Myelodysplastic syndromes (MDS) are a group of disorders that affect bone marrow – the spongy tissue inside your bones where new blood cells are made. Bone marrow contains stem cells, or parent cells that divide and make new cells. MDS prevents new blood cells from becoming mature; MDS also causes the bone marrow to make abnormal stem cells that crowd the bone marrow so you don’t make enough normal blood cells. If you don’t have enough healthy blood cells, it can lead to symptoms like shortness of breath, tiredness, and bruising.
MDS is a chronic disease. That means you can't cure it, but you can manage its symptoms and live better with it. Your doctor can prescribe medications and other treatments to slow the disease and relieve symptoms.
You'll feel better if you also take good care of yourself during treatment. Eat healthy foods, get enough rest, and protect yourself from infections.
What Causes MDS Symptoms?
You need mature blood cells to do different jobs around your body:
- White blood cells fight germs to keep you healthy.
- Red blood cells carry oxygen to your organs and tissues.
- Platelets form clots to stop you from bleeding too much when you cut yourself.
Having too few healthy blood cells causes MDS symptoms like these:
- Shortness of breath and tiredness from too few red blood cells (anemia)
- Bleeding or bruising easily from a lack of platelets
- More infections than usual because of low white blood cells
It may be harder to work and do other activities when you feel tired, sick, or short of breath. Here are a few things you can do to get these symptoms under control.
Follow Your Treatment Plan
There's no cure for MDS, but there are a few treatments to help manage your symptoms. Your doctor can tell you which of these treatments might be best for you:
- Growth factors that stimulate your bone marrow to make more healthy blood cells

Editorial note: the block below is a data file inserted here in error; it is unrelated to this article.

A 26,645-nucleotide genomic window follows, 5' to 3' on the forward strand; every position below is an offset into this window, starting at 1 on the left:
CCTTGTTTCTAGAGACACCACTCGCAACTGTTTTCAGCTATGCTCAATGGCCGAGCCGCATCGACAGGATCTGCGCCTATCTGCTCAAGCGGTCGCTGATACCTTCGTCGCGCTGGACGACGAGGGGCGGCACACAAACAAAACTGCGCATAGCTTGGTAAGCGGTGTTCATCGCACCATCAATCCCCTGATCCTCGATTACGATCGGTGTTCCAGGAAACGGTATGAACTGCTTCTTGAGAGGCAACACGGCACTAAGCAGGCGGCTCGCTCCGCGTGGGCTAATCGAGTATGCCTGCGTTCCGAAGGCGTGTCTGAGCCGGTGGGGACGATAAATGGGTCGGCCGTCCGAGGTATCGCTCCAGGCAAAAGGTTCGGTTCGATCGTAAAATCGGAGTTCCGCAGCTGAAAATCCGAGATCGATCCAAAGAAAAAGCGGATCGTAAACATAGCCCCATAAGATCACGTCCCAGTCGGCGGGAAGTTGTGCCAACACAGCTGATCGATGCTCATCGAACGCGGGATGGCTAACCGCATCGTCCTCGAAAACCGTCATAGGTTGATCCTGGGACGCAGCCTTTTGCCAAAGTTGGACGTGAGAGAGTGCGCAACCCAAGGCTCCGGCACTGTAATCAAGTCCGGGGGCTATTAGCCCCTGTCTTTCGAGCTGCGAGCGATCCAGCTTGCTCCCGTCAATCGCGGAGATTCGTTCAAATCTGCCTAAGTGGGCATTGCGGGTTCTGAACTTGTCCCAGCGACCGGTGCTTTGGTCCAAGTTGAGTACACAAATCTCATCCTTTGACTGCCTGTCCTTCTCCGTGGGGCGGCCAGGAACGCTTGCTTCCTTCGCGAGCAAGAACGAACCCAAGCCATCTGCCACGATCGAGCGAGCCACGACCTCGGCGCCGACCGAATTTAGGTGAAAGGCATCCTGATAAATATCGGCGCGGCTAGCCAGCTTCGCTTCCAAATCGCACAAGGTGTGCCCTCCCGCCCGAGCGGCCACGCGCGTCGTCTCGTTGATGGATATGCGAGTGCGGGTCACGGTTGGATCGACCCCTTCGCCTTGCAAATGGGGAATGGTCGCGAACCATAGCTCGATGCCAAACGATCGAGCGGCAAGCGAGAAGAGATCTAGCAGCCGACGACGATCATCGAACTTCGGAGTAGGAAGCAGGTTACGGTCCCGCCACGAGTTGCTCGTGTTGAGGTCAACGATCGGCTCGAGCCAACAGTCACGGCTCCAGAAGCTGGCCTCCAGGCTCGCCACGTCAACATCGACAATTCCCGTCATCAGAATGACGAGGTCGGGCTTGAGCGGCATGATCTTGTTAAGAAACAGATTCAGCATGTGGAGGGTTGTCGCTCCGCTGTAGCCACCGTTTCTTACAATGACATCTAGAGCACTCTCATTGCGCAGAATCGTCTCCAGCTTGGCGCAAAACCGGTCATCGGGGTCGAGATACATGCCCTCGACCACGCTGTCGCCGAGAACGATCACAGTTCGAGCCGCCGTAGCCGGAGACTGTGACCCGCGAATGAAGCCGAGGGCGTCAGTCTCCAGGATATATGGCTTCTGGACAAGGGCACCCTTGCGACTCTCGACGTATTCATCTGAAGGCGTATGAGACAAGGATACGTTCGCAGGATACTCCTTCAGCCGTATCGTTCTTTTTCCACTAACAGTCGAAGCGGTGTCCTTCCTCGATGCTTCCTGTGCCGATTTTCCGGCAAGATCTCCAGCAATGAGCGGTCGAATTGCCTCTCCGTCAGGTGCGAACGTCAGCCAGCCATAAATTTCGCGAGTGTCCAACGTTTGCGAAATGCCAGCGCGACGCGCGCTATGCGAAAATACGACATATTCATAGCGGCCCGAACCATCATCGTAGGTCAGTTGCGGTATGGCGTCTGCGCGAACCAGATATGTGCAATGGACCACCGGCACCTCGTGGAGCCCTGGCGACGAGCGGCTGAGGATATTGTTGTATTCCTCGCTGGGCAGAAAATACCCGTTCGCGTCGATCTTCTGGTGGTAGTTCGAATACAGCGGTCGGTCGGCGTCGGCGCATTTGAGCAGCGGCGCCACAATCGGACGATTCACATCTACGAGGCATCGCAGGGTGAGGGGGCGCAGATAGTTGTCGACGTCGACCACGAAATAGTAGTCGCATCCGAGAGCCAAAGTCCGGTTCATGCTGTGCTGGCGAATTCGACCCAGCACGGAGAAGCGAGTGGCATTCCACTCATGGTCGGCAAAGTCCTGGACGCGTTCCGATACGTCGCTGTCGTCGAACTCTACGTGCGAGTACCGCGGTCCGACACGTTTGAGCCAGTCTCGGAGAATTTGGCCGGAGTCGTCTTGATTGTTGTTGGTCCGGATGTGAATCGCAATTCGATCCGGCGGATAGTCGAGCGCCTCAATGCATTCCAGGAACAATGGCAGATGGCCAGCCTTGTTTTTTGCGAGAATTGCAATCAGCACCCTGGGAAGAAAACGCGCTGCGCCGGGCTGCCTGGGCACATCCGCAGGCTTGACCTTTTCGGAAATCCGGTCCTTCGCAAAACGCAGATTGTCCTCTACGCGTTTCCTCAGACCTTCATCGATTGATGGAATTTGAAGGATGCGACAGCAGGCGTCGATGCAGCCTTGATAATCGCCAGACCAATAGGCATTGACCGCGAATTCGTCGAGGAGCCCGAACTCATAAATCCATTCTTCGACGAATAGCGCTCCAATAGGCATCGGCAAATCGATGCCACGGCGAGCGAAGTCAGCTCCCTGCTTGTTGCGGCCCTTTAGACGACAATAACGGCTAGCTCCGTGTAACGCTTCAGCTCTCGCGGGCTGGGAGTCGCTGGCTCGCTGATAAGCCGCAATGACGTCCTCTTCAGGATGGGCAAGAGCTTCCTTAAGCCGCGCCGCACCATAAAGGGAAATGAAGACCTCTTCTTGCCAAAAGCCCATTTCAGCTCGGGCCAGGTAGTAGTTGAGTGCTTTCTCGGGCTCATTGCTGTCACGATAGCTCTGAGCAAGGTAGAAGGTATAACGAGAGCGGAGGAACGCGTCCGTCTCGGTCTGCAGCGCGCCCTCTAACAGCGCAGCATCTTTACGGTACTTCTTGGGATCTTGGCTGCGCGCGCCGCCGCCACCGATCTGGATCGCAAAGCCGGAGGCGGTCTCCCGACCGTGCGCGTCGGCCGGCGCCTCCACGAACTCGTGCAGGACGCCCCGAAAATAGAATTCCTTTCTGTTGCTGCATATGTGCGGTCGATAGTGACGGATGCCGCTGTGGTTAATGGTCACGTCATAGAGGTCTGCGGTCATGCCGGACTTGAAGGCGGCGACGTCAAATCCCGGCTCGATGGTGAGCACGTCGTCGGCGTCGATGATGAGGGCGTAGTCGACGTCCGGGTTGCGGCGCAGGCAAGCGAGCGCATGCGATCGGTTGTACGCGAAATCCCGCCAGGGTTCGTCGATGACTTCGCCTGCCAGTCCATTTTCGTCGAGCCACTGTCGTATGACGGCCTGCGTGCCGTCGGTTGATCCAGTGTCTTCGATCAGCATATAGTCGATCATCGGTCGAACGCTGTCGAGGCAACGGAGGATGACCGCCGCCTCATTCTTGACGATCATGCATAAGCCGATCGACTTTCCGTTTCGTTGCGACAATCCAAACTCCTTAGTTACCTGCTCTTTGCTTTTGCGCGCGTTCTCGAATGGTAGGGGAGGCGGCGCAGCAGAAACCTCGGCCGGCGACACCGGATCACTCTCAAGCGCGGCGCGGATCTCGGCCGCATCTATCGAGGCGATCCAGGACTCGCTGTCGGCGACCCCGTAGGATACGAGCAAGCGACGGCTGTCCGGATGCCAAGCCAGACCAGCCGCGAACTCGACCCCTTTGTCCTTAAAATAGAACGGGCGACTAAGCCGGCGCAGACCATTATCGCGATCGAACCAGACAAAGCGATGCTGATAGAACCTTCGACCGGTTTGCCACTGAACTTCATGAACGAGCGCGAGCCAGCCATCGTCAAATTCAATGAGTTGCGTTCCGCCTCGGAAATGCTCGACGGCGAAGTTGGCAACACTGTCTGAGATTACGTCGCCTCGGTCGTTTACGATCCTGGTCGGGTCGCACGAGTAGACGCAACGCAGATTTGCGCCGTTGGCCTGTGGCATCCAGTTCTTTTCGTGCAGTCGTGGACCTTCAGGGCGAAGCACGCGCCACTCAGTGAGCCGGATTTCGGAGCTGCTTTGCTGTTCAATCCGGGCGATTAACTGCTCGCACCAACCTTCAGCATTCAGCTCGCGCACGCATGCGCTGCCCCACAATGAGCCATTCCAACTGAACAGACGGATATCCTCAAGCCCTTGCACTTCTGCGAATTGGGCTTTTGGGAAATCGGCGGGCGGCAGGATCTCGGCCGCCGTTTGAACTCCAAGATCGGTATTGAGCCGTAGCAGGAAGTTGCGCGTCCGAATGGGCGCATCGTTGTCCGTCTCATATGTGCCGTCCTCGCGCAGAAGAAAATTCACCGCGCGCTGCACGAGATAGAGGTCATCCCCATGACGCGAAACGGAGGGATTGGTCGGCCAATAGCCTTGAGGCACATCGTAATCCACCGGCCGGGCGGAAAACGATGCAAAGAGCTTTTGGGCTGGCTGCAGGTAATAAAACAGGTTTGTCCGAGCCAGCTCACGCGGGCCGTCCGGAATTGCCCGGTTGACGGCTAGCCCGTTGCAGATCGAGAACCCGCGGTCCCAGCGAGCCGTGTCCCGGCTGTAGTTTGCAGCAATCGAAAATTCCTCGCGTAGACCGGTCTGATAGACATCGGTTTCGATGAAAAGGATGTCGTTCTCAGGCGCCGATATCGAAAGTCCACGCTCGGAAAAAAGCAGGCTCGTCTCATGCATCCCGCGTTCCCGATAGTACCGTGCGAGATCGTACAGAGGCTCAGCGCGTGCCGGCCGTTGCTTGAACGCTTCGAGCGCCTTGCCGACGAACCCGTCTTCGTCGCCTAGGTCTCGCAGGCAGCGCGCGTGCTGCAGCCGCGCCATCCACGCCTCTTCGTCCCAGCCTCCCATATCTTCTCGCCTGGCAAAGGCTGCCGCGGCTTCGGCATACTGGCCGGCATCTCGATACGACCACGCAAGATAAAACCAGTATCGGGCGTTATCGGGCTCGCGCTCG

- Medicines to help your blood cells grow more quickly
- A blood transfusion to boost the number of healthy blood cells you have
- Antibiotics to treat infections
- Immunosuppressive therapies to help your bone marrow recover and rebuild
Follow your doctor's directions for taking your medicines. If you have side effects or other problems, don't just stop taking the drug. Your symptoms may come back. See your doctor for next steps.
Get Palliative Care
Palliative care isn't the same as the hospice care that's given at the end of life. It's a program designed to help you feel better during treatment for MDS and support you and your family through the process.
You'll see a group of health care providers for palliative care, including a:
- Pain specialist
- Physical therapist
- Social worker
Your palliative care team will create a plan to manage both the emotional and physical symptoms of MDS. Palliative care may help to improve quality of life and prevent depression in people with chronic illnesses.
Having fewer white blood cells increases your risk for both mild infections, like colds, and more serious infections.
To stay healthy, avoid anyone who is coughing or sneezing. Don't visit crowded places like malls and movie theaters. If you need to go somewhere busy, wear a well-fitting mask.
Wash your hands often with warm water and soap, especially before you eat or touch your face. If you can't find a sink, clean your hands with an alcohol-based hand sanitizer.